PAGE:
The first records of rumbling and degassing activity began in 1586 after 107 years of dormancy; the first historical eruption ocurred in 1699 with a lava flow from an open vent on the SSE flank. From then on, eruptions are reported roughly every 10-20 years, producing mafic lavas and tephras in mostly small VEI events. They were often just ash and gas emissions, but also a number of fissure and flank vent eruptions with effusive lava streams, blocking the nearby roads.5 Her eruptions are generally of strombolian nature, lasting from several days to months. The location of radial fissures and flank vents has migrated higher on the edifice during historical time, and the most recent activity has consisted of minor ash eruptions from the summit crater.6 Ash fall associated with historic flank eruptions has been reported up to 20 km from the volcano, and fell on the city of San Miguel in 1931. In 1976, small scale fountaining occurred in the summit crater and produced minor ash fall within a few km of the crater. Recently, small debris flows composed mostly of scoria have caused property damage on the northwestern flank of the volcano. Based on its historic activity and its current seismicity, gas emission and rock alteration, San Miguel is perhaps El Salvador’s most likely candidate for hazardous activity.7
Last Eruption 2013
From early December an increase in seismic activity alerted volcanologists that Chaparrastique’s quiet period of 37 years may be over. On 29th December an over 5 km high ash plume confirmed the fact. Until evening Aeropuerto Internacional El Salvador had cancelled most of its flights and several thousand people in a 3 km radius danger zone were evacuated.9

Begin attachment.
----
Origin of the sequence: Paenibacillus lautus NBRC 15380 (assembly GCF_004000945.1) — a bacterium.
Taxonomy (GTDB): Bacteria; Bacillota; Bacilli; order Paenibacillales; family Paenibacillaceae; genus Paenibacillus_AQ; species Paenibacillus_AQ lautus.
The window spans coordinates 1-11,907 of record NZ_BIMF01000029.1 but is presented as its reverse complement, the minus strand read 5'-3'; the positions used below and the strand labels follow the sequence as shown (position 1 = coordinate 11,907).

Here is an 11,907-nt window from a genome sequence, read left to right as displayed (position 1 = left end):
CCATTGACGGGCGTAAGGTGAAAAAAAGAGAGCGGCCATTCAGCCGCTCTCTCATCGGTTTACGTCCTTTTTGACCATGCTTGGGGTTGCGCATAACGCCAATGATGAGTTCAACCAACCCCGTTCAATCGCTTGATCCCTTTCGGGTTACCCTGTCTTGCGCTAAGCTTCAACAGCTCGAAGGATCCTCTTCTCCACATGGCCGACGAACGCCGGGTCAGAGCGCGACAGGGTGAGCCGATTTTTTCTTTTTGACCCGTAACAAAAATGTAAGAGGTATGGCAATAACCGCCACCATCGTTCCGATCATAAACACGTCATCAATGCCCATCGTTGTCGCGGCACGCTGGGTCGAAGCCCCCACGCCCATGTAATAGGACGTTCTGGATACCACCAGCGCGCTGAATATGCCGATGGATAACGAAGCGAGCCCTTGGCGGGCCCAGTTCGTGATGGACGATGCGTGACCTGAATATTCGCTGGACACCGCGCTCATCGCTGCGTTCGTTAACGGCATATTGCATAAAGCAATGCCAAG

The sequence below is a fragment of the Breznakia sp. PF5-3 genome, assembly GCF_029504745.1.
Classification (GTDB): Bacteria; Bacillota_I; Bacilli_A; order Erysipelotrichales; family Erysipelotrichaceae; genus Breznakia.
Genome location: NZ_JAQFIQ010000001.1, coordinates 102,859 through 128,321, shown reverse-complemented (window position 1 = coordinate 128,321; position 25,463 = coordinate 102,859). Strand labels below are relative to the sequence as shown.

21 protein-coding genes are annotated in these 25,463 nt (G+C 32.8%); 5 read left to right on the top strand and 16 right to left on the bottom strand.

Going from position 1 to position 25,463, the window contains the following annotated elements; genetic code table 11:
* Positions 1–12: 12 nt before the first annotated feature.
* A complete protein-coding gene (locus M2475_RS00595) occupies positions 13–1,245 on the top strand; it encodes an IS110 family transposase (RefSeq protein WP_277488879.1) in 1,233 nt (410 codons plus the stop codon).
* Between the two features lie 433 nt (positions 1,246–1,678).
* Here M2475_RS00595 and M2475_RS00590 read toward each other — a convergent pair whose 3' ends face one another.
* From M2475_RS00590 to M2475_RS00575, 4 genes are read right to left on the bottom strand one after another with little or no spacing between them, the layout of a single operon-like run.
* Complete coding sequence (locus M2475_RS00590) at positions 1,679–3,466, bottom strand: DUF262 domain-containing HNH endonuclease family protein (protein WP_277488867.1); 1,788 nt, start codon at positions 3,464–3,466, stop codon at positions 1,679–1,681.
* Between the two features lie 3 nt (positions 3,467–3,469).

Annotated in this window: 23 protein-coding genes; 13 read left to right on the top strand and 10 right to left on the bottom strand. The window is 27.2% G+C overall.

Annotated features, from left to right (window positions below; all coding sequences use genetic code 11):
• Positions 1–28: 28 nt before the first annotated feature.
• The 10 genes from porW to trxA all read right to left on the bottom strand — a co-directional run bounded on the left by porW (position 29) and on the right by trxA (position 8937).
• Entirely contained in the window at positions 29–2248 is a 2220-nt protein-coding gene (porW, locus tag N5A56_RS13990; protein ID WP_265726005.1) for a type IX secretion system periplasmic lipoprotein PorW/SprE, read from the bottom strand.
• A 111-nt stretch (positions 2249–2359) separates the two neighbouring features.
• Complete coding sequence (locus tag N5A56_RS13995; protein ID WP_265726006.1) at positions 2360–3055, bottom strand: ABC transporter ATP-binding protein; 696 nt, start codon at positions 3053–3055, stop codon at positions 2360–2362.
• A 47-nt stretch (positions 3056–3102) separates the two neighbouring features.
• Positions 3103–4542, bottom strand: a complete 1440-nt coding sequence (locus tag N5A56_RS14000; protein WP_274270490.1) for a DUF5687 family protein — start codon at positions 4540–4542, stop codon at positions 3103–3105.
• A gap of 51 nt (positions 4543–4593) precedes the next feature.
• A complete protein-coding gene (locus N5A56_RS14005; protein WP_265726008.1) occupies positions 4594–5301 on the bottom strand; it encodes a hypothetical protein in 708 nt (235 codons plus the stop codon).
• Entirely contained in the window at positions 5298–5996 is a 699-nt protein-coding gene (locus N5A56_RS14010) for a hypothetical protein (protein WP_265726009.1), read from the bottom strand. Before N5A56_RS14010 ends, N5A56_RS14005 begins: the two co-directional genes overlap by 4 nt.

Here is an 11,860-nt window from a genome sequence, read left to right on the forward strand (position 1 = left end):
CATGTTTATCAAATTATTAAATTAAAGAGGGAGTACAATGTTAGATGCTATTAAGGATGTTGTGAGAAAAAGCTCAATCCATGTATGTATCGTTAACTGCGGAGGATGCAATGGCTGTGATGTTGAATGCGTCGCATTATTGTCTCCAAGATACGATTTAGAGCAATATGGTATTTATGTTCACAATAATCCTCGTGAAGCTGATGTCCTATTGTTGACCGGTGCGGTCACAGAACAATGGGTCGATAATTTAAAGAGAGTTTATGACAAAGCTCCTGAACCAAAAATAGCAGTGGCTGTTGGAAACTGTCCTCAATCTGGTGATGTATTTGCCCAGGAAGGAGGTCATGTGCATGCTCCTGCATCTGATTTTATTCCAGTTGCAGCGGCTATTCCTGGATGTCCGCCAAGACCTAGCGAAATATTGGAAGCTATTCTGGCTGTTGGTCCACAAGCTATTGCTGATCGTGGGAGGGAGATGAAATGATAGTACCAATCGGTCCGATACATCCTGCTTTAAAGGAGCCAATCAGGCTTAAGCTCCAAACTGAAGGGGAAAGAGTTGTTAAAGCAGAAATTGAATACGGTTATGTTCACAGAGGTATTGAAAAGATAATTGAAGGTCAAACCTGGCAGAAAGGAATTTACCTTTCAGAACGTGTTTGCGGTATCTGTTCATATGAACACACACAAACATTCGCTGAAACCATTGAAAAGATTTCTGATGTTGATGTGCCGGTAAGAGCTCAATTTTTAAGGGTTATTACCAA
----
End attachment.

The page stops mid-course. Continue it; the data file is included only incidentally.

MARN’s webcam video of the onset of the 2013 eruption:
It was a shortlived eruption as seismicity decreased substantially over the following two days, although gas and slight ash emissions have been reported on and off since.1 However, from early January on there where fluctuations in seismicity that signalled the volcano had not gone back to sleep.
There is rarely a volcano teasing the population living around it as badly as Chaparrastique does. In May 2014 seismicity increased to RSAM values similar as before the eruption in December last year. Volcanologists soon began to warn that a new eruption could not be ruled out.
Steam clouds and slight ash emissions increased and so did the general seismicity. From June 27-30 the RSAM rose to values that were coming near those reached by an eruption. Ash and gas emissions got stronger and more frequent. A bit lower now, but still a very high risk of eruption – this situation must be nerve-wrecking for the locals, especially for those who have plantations on the slopes of the volcano.
These are the scale everyone is looking to for assessment of the state of affairs at the volcano. Yet I doubt that many know how those figures come about. I have read up on the subject but it is very complex. Basically, they are a computation of various data from seismographs, tilt and deformation measurements that results in a… let’s call it activity index. (This is my interpretion of what I read, please correct me if I am wrong).
So, if and when the volcano will erupt again is anybody’s guess, but sure it will. If it does, it will again affect about 15.000 people, and square kilometers of coffee plantations. The main nuisance will be the amounts of ash destroying crops and buildings. The other danger are the lahars that are to expect. The area is already at very high risk for landslides, which shows in the regular reports on expected rain fall and landslide susceptibility.10
If you want to keep an eye on Chaparrastique:
- Live webcam on YouTube (not in volcanically quiet times)
- MARN Twitter page
- Up to date RSAM graph (and other pages on SNET)
- Actual and previous seismograms
- MARN official Facebook page
Some further reading
- Active strike-slip faulting in El Salvador, Central America
- Erik Klemetti on the 2013 eruption of San Miguel volcano